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During SCALE 15X last weekend in beautiful Pasadena, California, the Red Hat booth was visited by hundreds of attendees, all looking to find out more Red Hat and the projects with which it works.
Many times, the questions were specific: "what's the best platform for managing virtual machines?" Or "how does CentOS fit within the Red Hat universe?" In those instances, we had more than enough knowledge in the booth to get the right information to those folks. The more tricky conversations, though, were the ones where the questions were far less specific, including the dreaded "So what is Red Hat?"
On one level, talking to people about Red Hat is as easy as reciting a Dun and Bradstreet article. But to do it without sounding like a pretentious jerk or an emotionless drone can be difficult. I mean, the person standing there across the table doesn't want to hear a press release, nor do they want to a long, rambling explanation either. They want to get an answer that's short and succinct and natural-sounding.
Enter the elevator pitch.
Elevator pitches are set-length messages designed to convey a lot of information in a short amount of time. They may seem kind of gimmicky, but they are really a very useful tool for focusing your community's message into a coherent and unified package.
On the OSAS team, we have already put together a collection of such elevator pitches, and events like SCALE were a big part of why. We can't send the entire team to such events, and while one of us might be an expert on one project or two, it's hard to expect full knowledge on all of the projects with which we work. Knowing a project's elevator pitch is not the same as being an expert, of course, but it's enough to provide an answer for anyone asking, hopefully enough to get a conversation started.
When you put such pitches together, its a good idea to have variable lengths of message, to fit the circumstances the message is being used. Setting these up is not terribly hard, you can start small, like this 25-word elevator pitch for CentOS:
The CentOS project is responsible for the production of CentOS, a consistent Linux distribution derived from the Red Hat Enterprise Linux codebase and other sources.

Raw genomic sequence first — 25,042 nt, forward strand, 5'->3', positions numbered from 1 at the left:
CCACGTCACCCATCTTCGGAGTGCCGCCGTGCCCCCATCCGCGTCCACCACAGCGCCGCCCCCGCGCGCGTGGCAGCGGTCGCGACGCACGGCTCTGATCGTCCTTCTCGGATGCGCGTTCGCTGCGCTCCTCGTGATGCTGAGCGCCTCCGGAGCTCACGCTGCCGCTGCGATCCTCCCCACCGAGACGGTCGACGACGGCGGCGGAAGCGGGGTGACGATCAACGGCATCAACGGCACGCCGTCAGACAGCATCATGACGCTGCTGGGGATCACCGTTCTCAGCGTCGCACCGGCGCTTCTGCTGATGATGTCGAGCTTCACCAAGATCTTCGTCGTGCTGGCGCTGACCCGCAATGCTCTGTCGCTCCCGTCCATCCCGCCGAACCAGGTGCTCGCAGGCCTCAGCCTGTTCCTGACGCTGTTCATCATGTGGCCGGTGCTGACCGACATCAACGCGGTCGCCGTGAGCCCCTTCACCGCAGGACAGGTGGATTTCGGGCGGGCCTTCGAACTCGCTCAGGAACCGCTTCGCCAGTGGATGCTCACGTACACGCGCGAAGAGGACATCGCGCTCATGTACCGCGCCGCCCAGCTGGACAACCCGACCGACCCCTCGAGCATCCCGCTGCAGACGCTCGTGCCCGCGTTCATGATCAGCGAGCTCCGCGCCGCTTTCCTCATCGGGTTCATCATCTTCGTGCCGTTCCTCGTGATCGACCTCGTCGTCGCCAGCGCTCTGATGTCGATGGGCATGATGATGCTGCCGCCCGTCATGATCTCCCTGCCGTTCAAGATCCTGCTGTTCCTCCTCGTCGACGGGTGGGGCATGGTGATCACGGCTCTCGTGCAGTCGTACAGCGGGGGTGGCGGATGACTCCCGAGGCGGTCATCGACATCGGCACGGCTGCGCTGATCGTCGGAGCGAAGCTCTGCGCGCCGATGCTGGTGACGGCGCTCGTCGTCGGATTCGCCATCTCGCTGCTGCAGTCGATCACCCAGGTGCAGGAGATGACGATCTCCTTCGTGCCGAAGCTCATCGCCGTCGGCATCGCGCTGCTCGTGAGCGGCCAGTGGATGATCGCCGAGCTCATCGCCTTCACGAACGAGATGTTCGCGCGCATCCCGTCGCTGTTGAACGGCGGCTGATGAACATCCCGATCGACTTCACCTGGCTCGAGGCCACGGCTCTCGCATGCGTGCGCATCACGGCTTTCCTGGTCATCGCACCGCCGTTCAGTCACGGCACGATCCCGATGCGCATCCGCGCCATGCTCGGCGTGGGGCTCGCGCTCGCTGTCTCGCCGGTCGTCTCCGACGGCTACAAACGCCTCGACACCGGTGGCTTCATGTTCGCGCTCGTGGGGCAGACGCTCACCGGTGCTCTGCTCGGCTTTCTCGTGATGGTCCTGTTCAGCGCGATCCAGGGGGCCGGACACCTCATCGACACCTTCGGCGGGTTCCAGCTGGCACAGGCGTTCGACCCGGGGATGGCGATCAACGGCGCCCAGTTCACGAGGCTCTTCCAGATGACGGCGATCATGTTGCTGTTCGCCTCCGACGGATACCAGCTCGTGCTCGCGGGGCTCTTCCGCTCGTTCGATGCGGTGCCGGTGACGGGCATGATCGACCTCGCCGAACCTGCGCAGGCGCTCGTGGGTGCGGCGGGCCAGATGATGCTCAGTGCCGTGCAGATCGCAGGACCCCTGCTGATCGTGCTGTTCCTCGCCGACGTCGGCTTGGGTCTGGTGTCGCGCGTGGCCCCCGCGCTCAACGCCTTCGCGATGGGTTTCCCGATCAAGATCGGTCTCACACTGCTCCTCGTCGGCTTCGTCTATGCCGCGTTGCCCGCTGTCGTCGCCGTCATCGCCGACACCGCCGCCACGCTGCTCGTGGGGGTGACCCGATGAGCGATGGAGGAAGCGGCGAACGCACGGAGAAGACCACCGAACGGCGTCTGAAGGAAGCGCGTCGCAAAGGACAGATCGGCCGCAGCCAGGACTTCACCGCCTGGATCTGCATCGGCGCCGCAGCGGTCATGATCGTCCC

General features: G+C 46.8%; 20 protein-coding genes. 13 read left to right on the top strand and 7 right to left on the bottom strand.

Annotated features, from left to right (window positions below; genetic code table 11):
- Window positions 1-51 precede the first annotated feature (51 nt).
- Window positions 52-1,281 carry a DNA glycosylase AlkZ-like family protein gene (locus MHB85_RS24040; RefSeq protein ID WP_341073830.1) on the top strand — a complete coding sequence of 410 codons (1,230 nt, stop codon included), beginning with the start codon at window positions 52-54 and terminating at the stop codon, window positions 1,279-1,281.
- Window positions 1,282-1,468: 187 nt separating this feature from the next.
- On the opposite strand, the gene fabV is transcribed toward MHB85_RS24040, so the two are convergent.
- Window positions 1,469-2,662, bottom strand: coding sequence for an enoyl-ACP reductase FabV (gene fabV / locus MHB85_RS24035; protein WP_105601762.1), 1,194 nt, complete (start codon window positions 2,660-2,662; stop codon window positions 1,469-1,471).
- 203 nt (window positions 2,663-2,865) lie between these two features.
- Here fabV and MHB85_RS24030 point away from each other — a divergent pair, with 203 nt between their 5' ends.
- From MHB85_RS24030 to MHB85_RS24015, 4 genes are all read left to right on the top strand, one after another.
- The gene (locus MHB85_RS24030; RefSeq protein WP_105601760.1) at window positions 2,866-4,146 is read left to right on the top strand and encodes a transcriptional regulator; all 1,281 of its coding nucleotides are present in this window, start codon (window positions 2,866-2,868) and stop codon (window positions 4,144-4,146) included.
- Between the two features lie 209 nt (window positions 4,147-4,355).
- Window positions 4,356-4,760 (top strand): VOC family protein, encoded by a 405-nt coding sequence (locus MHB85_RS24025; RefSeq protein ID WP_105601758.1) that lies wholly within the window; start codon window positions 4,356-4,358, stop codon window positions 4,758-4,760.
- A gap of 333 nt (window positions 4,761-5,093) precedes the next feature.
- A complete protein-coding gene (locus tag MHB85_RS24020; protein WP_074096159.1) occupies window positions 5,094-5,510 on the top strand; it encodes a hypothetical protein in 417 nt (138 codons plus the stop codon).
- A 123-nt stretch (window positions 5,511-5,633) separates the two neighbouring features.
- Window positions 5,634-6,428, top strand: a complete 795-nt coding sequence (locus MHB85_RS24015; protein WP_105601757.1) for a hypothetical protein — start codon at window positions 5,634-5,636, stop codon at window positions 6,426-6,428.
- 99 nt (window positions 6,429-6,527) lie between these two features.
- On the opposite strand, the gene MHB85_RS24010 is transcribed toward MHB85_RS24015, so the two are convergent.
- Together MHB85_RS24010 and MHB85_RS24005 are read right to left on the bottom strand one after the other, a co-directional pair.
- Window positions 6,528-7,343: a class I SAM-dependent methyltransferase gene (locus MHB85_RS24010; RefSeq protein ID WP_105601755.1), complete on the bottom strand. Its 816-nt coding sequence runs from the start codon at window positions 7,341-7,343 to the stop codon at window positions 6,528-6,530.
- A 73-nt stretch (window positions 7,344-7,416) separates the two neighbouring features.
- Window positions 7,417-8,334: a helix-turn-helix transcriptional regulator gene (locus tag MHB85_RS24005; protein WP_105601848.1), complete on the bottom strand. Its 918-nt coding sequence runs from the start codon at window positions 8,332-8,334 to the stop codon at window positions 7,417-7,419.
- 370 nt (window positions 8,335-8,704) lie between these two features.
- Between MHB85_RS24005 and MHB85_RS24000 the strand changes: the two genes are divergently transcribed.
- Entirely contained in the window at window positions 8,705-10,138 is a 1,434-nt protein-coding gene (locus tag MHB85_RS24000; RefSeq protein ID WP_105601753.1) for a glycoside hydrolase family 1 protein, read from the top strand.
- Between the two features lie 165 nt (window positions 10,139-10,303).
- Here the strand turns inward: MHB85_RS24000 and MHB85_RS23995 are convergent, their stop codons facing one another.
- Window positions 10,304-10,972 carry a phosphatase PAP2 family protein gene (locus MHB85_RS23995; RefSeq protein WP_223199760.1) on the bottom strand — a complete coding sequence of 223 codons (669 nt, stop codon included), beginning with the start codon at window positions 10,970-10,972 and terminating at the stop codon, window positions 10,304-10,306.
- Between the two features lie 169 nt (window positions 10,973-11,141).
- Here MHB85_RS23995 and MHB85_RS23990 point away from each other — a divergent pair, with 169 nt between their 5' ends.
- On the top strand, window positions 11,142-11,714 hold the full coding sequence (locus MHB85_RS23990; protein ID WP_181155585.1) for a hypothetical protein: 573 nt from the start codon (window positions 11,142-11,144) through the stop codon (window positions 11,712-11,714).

Which can be built into a 50-word message:
The CentOS project is responsible for the production of CentOS, a consistent Linux distribution derived from the Red Hat Enterprise Linux codebase and other sources. The CentOS Project also establishes CentOS as a leading community platform for emerging open source technologies from projects such as OpenStack, Project Atomic, and oVirt.
All the way up to 100 words:
The CentOS project is a community project that is developed, maintained, and supported by and for its users and contributors responsible for the production of CentOS, a consistent Linux distribution derived from the Red Hat Enterprise Linux codebase and other sources.
CentOS provides a base for community adoption and integration of open source cloud, storage, network, and infrastructure technologies on an operating system derived from Red Hat Enterprise Linux sources. CentOS is a leading community platform for many open source technologies from projects such as OpenStack for the cloud, Project Atomic for container management, and oVirt for virtual machine deployment.
You might be thinking to yourself that such messaging might be unnecessary for your project, since you know your project like the back of your hand. And while that may be true for you, it might not be for other members of your community. And, even more troublesome, the message that they have may vary quite a bit from yours, which could lead to confusion to the recipients of your explanations.
A single unified message makes life a lot simpler for your community. Streamlining your current message not only makes present-day conversations more consistent, it also makes things easy to change if, in the future, you need to update your project's message to accommodate for new features and use cases.
Pitches like this may seem hokey, but in a growing community, they can make spreading the word more effective.
About the author
Brian Proffitt is a Manager within Red Hat's Open Source Program Office, focusing on content generation, community metrics, and special projects. Brian's experience with community management includes knowledge of community onboarding, community health, and business alignment. Prior to joining Red Hat in 2014, he was a technology journalist with a focus on Linux and open source, and the author of 22 consumer technology books.